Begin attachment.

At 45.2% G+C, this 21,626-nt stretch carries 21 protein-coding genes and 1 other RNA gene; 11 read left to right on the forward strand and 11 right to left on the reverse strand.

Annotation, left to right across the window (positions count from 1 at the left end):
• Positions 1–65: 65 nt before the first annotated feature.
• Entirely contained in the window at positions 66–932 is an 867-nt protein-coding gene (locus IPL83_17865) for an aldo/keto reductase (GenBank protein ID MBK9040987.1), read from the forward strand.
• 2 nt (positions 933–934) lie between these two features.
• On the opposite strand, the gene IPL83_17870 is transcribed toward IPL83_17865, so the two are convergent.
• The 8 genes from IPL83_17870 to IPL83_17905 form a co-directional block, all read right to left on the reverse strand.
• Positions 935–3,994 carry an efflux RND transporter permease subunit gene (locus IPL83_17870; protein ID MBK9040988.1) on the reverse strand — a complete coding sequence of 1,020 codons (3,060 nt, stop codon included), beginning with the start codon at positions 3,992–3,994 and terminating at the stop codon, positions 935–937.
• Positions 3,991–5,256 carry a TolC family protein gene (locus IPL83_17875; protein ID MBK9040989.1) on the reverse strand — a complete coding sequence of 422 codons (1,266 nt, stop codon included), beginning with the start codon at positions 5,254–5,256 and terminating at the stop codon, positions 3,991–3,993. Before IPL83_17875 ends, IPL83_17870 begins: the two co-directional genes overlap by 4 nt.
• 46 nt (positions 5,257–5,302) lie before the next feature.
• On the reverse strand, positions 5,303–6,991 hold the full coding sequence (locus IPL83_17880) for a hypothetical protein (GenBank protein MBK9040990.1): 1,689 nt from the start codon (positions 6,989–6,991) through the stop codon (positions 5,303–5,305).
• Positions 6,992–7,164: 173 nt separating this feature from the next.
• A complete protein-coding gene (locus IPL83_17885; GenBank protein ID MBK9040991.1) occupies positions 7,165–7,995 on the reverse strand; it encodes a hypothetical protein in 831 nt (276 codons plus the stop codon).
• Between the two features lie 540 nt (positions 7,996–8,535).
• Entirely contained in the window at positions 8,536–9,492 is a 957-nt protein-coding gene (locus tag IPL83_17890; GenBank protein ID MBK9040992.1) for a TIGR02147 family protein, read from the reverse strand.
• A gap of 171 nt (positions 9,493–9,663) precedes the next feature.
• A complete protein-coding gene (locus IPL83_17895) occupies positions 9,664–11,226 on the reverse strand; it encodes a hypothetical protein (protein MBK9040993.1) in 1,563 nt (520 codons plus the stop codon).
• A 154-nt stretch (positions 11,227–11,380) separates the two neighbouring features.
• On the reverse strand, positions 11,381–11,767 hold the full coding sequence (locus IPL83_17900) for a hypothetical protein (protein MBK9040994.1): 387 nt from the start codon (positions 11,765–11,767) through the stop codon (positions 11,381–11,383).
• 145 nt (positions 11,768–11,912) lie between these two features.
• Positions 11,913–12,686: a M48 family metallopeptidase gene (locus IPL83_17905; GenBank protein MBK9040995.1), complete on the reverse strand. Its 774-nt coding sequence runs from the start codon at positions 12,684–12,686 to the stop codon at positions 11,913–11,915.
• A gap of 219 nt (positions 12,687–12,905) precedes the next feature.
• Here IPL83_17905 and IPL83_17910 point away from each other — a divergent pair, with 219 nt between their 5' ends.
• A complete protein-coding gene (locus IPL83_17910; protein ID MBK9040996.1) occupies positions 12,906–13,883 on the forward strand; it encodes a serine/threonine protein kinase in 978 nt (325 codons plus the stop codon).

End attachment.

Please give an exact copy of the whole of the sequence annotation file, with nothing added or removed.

At 45.2% G+C, this 21,626-nt stretch carries 21 protein-coding genes and 1 other RNA gene; 11 read left to right on the forward strand and 11 right to left on the reverse strand.

Annotation, left to right across the window (positions count from 1 at the left end):
• Positions 1–65: 65 nt before the first annotated feature.
• Entirely contained in the window at positions 66–932 is an 867-nt protein-coding gene (locus IPL83_17865) for an aldo/keto reductase (GenBank protein ID MBK9040987.1), read from the forward strand.
• 2 nt (positions 933–934) lie between these two features.
• On the opposite strand, the gene IPL83_17870 is transcribed toward IPL83_17865, so the two are convergent.
• The 8 genes from IPL83_17870 to IPL83_17905 form a co-directional block, all read right to left on the reverse strand.
• Positions 935–3,994 carry an efflux RND transporter permease subunit gene (locus IPL83_17870; protein ID MBK9040988.1) on the reverse strand — a complete coding sequence of 1,020 codons (3,060 nt, stop codon included), beginning with the start codon at positions 3,992–3,994 and terminating at the stop codon, positions 935–937.
• Positions 3,991–5,256 carry a TolC family protein gene (locus IPL83_17875; protein ID MBK9040989.1) on the reverse strand — a complete coding sequence of 422 codons (1,266 nt, stop codon included), beginning with the start codon at positions 5,254–5,256 and terminating at the stop codon, positions 3,991–3,993. Before IPL83_17875 ends, IPL83_17870 begins: the two co-directional genes overlap by 4 nt.
• 46 nt (positions 5,257–5,302) lie before the next feature.
• On the reverse strand, positions 5,303–6,991 hold the full coding sequence (locus IPL83_17880) for a hypothetical protein (GenBank protein MBK9040990.1): 1,689 nt from the start codon (positions 6,989–6,991) through the stop codon (positions 5,303–5,305).
• Positions 6,992–7,164: 173 nt separating this feature from the next.
• A complete protein-coding gene (locus IPL83_17885; GenBank protein ID MBK9040991.1) occupies positions 7,165–7,995 on the reverse strand; it encodes a hypothetical protein in 831 nt (276 codons plus the stop codon).
• Between the two features lie 540 nt (positions 7,996–8,535).
• Entirely contained in the window at positions 8,536–9,492 is a 957-nt protein-coding gene (locus tag IPL83_17890; GenBank protein ID MBK9040992.1) for a TIGR02147 family protein, read from the reverse strand.
• A gap of 171 nt (positions 9,493–9,663) precedes the next feature.
• A complete protein-coding gene (locus IPL83_17895) occupies positions 9,664–11,226 on the reverse strand; it encodes a hypothetical protein (protein MBK9040993.1) in 1,563 nt (520 codons plus the stop codon).
• A 154-nt stretch (positions 11,227–11,380) separates the two neighbouring features.
• On the reverse strand, positions 11,381–11,767 hold the full coding sequence (locus IPL83_17900) for a hypothetical protein (protein MBK9040994.1): 387 nt from the start codon (positions 11,765–11,767) through the stop codon (positions 11,381–11,383).
• 145 nt (positions 11,768–11,912) lie between these two features.
• Positions 11,913–12,686: a M48 family metallopeptidase gene (locus IPL83_17905; GenBank protein MBK9040995.1), complete on the reverse strand. Its 774-nt coding sequence runs from the start codon at positions 12,684–12,686 to the stop codon at positions 11,913–11,915.
• A gap of 219 nt (positions 12,687–12,905) precedes the next feature.
• Here IPL83_17905 and IPL83_17910 point away from each other — a divergent pair, with 219 nt between their 5' ends.
• A complete protein-coding gene (locus IPL83_17910; protein ID MBK9040996.1) occupies positions 12,906–13,883 on the forward strand; it encodes a serine/threonine protein kinase in 978 nt (325 codons plus the stop codon).